U.S. political election expert and Hamline University Prof. David Schultz says after the Feb. 13th, 2021 U.S. Senate acquittal of ex-President Donald Trump, the method of controlling abuse of presidential power is just about non-existent.
After the 57-43 Senate acquittal of former U.S. President Trump on the impeachment charge of inciting insurrection against the government, we are constitutionally left with a question: What is an impeachable offense so serious that it merits the conviction and possible removal of a president from office?
Prof. Schultz, a member of the MRU Justice Laboratory says that as a result of this last failed impeachment, this tool of controlling and disciplining abuses of presidential power is effectively dead.
U.S. constitutional framers inherited the impeachment process from England. In the battles for supremacy between parliament and the monarchy, the former used impeachment as a check upon the crown’s ministers. It was used to remove those who abused their powers. Impeachment was not a tool to be used against the monarch–the only or ultimate tool was the Glorious Revolution of 1688 resulting in a vastly weakened monarchy which was compelled into signing the English Bill of Rights in 1689.
Framers of the U.S. Constitution were fearful of strong executive power. U.S. independence from England was precipitated by perceived abuses of power by King George III. The 1776 Declaration of Independence, especially the second half, is a catalog of a bill of particulars against the King. Reaction to strong monarchical power produced America’s first Constitution with no independent president. By 1787 this was seen as a problem, and the task of the framers was to constitutionally produce a president with neither too weak or too sufficient of powers.
While Alexander Hamilton in the Federalist Papers, numbers 70-74, celebrated a strong presidency, other constitutional framers such as Benjamin Franklin and James Madison worried about abuses of presidential power. Franklin declared that because it would be difficult to get a criminal conviction let alone an indictment of a sitting president, another tool was needed to check him. Madison and others worried that limiting checks on the president to criminal violations might miss broader abuses of power including mal-administration. They thus settled on the British impeachment model as a tool or remedy. They adopted the phrase “treason, bribery, and high crimes and misdemeanors” as grounds for impeachment.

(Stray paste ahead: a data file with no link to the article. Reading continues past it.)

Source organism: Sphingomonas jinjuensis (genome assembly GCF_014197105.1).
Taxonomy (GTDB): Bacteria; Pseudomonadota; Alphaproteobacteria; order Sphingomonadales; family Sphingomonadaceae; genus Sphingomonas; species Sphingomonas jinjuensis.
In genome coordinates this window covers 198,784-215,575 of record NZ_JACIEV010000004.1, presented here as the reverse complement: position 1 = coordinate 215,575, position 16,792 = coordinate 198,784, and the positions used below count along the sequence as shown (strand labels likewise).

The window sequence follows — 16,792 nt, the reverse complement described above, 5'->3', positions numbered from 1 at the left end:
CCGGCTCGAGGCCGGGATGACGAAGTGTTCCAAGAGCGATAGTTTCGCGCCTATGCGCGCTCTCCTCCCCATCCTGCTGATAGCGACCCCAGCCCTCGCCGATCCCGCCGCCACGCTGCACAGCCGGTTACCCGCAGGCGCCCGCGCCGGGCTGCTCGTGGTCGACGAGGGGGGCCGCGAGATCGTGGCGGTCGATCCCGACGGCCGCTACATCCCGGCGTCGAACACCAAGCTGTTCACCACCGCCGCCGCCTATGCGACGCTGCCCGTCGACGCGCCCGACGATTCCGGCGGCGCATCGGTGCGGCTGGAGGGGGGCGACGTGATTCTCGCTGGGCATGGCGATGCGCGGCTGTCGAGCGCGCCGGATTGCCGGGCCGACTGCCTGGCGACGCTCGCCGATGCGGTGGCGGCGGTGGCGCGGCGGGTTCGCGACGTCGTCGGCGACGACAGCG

Originally the impeachment process called for the House to impeach and the Supreme Court to try the charges. But later on during the constitutional convention the trial was moved to the Senate. But at no point did the Framers clarify critical questions such as what is a high crime and misdemeanor; what standard of proof is needed to indict or convict; could one impeach or convict after a president left office; and if and when could the Senate vote to bar the president from holding future office? Neither the text of the Constitution nor the constitutional debates clarify these questions, and English historical precedent is equally murky. Additionally, keep in mind that at the time of convention, political parties were assumed to be bad and hoped not to exist, and the Senators were appointed by state legislators and presumed to be above politics. As a result, House indictments and Senate trials and the concepts of checks and balances and separation of powers would place the country before the party.